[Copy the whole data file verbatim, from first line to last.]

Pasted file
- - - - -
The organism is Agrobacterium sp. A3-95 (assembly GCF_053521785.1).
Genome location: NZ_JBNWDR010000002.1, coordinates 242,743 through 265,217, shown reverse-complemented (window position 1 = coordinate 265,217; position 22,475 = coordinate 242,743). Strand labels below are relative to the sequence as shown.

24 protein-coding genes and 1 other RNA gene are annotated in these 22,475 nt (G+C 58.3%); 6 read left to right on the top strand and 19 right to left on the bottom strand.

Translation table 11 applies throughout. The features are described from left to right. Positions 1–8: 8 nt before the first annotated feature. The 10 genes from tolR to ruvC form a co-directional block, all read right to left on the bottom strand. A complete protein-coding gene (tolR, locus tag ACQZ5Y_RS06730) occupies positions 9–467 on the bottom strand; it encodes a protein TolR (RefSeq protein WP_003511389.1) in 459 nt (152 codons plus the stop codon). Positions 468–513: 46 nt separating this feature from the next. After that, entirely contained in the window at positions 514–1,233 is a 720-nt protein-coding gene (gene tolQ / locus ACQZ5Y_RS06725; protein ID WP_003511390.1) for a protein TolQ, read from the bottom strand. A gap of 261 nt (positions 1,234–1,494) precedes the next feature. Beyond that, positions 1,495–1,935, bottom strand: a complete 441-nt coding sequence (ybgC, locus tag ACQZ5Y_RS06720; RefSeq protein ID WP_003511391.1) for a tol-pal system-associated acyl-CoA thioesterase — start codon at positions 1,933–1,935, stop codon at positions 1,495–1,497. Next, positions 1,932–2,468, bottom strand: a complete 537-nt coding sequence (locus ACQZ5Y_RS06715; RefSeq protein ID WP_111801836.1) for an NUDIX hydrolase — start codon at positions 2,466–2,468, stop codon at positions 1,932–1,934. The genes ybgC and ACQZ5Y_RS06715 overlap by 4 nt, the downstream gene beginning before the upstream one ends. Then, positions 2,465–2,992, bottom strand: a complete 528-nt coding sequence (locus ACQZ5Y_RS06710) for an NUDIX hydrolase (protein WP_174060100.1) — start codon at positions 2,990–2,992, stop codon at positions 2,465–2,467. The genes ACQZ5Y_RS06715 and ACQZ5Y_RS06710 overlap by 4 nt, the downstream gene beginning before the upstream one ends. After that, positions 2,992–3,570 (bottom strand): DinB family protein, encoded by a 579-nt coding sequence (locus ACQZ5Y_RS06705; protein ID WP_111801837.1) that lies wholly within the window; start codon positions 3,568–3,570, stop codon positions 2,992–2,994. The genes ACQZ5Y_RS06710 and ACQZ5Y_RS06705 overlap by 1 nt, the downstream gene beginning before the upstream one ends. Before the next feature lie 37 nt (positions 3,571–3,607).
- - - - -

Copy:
The organism is Agrobacterium sp. A3-95 (assembly GCF_053521785.1).
Genome location: NZ_JBNWDR010000002.1, coordinates 242,743 through 265,217, shown reverse-complemented (window position 1 = coordinate 265,217; position 22,475 = coordinate 242,743). Strand labels below are relative to the sequence as shown.

24 protein-coding genes and 1 other RNA gene are annotated in these 22,475 nt (G+C 58.3%); 6 read left to right on the top strand and 19 right to left on the bottom strand.

Translation table 11 applies throughout. The features are described from left to right. Positions 1–8: 8 nt before the first annotated feature. The 10 genes from tolR to ruvC form a co-directional block, all read right to left on the bottom strand. A complete protein-coding gene (tolR, locus tag ACQZ5Y_RS06730) occupies positions 9–467 on the bottom strand; it encodes a protein TolR (RefSeq protein WP_003511389.1) in 459 nt (152 codons plus the stop codon). Positions 468–513: 46 nt separating this feature from the next. After that, entirely contained in the window at positions 514–1,233 is a 720-nt protein-coding gene (gene tolQ / locus ACQZ5Y_RS06725; protein ID WP_003511390.1) for a protein TolQ, read from the bottom strand. A gap of 261 nt (positions 1,234–1,494) precedes the next feature. Beyond that, positions 1,495–1,935, bottom strand: a complete 441-nt coding sequence (ybgC, locus tag ACQZ5Y_RS06720; RefSeq protein ID WP_003511391.1) for a tol-pal system-associated acyl-CoA thioesterase — start codon at positions 1,933–1,935, stop codon at positions 1,495–1,497. Next, positions 1,932–2,468, bottom strand: a complete 537-nt coding sequence (locus ACQZ5Y_RS06715; RefSeq protein ID WP_111801836.1) for an NUDIX hydrolase — start codon at positions 2,466–2,468, stop codon at positions 1,932–1,934. The genes ybgC and ACQZ5Y_RS06715 overlap by 4 nt, the downstream gene beginning before the upstream one ends. Then, positions 2,465–2,992, bottom strand: a complete 528-nt coding sequence (locus ACQZ5Y_RS06710) for an NUDIX hydrolase (protein WP_174060100.1) — start codon at positions 2,990–2,992, stop codon at positions 2,465–2,467. The genes ACQZ5Y_RS06715 and ACQZ5Y_RS06710 overlap by 4 nt, the downstream gene beginning before the upstream one ends. After that, positions 2,992–3,570 (bottom strand): DinB family protein, encoded by a 579-nt coding sequence (locus ACQZ5Y_RS06705; protein ID WP_111801837.1) that lies wholly within the window; start codon positions 3,568–3,570, stop codon positions 2,992–2,994. The genes ACQZ5Y_RS06710 and ACQZ5Y_RS06705 overlap by 1 nt, the downstream gene beginning before the upstream one ends. Before the next feature lie 37 nt (positions 3,571–3,607).